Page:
Global leadership in health requires vision, strategic thinking, credibility, and the ability to work with and influence others. It also requires the leader to be a global citizen, or someone who works to make the world a better place. A global citizen is aware of the wider world; respects and values diversity; and is outraged by social injustice at any level (Oulton, 2014). Being a global leader requires an understanding of the wider context; it means having a view greater than the local perspective and realizing connections and relationships that exist globally. Global leaders who act as change agents work to develop this enhanced global perspective in frontline nurses.
An interprofessional approach to GHIs provides a more united front and an increased chance of success. Nurse leaders also have the opportunity to engage physicians, advanced practice nurses, and other ancillary healthcare providers in a global level response. The more people are able to reach out and impact the community, the louder the message delivered. Leaders must take responsibility to filter knowledge of GHIs downward and upward within organizations. In response to any emerging GHI, this bi-directional pathway is important to both heighten awareness and gain support at all levels.
Leaders must take responsibility to filter knowledge of GHIs downward and upward within organizations. Although global health and its predecessor international health have been around for centuries, improvements in travel and the rise of communicable diseases have made an integrated global approach to health necessary (Hargarten, Martin, Hauswald & Hirshon, 2013). Creating a strong united voice and developing global level leadership skills will ensure that nurses’ voices are heard in strategies to lead initiatives for improved health.
Global health issues do not exist in a vacuum... Global health issues do not exist in a vacuum; they are problems of high complexity that must be fully and comprehensively considered. Simple solutions do not exit. These multidimensional problems require global collaboration, organization, and resources, applied with a bold vision and true commitment. The lens of social justice may better frame solutions required at micro-, meso-, and macro-system levels.
A profession such as nursing... has the opportunity to positively impact GHIs, perhaps like no other. Nurses are positioned in settings such as government roles, public health, academia, clinical care, leadership, and private industries with the ability to develop a creative and effective network to respond to multifaceted problems. There is a clear need to increase nurse awareness and education about GHIs, including, but not limited to emerging infectious diseases, human trafficking, and maternal-newborn health. Professional nurses can contribute as global leaders of change by becoming active in communities; professional nursing organizations; policy making and advocacy organizations; and their workplaces. A profession such as nursing, with millions of providers both in the United States and worldwide, has the opportunity to positively impact GHIs, perhaps like no other.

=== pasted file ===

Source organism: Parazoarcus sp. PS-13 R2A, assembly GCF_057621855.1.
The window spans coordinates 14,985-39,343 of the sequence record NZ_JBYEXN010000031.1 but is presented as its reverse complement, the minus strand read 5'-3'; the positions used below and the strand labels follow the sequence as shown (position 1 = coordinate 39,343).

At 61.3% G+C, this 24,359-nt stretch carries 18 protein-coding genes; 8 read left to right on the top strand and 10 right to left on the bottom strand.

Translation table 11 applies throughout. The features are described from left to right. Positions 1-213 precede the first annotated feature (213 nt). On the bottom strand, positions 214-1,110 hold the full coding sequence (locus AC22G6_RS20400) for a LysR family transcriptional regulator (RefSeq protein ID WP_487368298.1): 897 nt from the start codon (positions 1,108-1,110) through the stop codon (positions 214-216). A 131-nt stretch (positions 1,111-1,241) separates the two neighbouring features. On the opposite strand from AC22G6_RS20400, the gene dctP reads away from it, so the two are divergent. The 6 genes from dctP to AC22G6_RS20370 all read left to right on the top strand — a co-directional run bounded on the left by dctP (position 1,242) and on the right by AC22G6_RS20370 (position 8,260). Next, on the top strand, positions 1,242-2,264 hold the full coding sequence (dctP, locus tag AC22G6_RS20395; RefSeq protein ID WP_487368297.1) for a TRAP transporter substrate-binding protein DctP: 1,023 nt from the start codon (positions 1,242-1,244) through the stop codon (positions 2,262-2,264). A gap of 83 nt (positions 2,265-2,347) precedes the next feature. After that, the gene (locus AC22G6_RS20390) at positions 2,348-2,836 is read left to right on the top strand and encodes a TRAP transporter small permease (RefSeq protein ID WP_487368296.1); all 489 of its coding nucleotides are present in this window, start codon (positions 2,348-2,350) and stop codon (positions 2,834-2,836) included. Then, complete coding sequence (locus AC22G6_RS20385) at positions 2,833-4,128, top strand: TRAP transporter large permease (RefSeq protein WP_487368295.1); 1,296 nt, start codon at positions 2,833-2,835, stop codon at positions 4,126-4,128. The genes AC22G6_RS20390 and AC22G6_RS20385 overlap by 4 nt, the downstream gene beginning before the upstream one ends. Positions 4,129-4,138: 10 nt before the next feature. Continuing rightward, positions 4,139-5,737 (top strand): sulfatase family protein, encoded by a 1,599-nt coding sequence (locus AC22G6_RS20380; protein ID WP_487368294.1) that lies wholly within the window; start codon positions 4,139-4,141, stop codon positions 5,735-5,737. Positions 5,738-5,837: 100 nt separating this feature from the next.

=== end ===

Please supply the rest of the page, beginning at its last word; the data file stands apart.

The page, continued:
Cole Edmonson, DNP, RN, FACHE, NEA-BC, FAAN
Cole Edmonson is the Chief Nursing Officer of Texas Health Presbyterian Hospital Dallas, a Robert Wood Johnson Foundation Executive Nurse Fellow Alum and a Fellow in the American Academy of Nursing and American College of Healthcare Executives.
Cindy McCarthy, DNP, MBA, MHA, RN, NEA-BC, CEN
Cindy McCarthy is the Chief Nursing Officer at Texas Health Harris Methodist Hospital Stephenville.
Sylvia Trent-Adams, PhD, RN, FAAN
Sylvia Trent-Adams is the Rear Admiral, Deputy Surgeon General of the U.S. Public Health Service and a Fellow of the American Academy of Nursing.
Cindy McCain serves as co-chair of the Arizona Governor's Council on human trafficking and on the McCain Institute’s Human Trafficking Advisory Council.
June Marshall, DNP, RN, NEA-BC
June Marshall is a nurse scientist for Texas Health Resources, an entrepreneur and leader in nursing.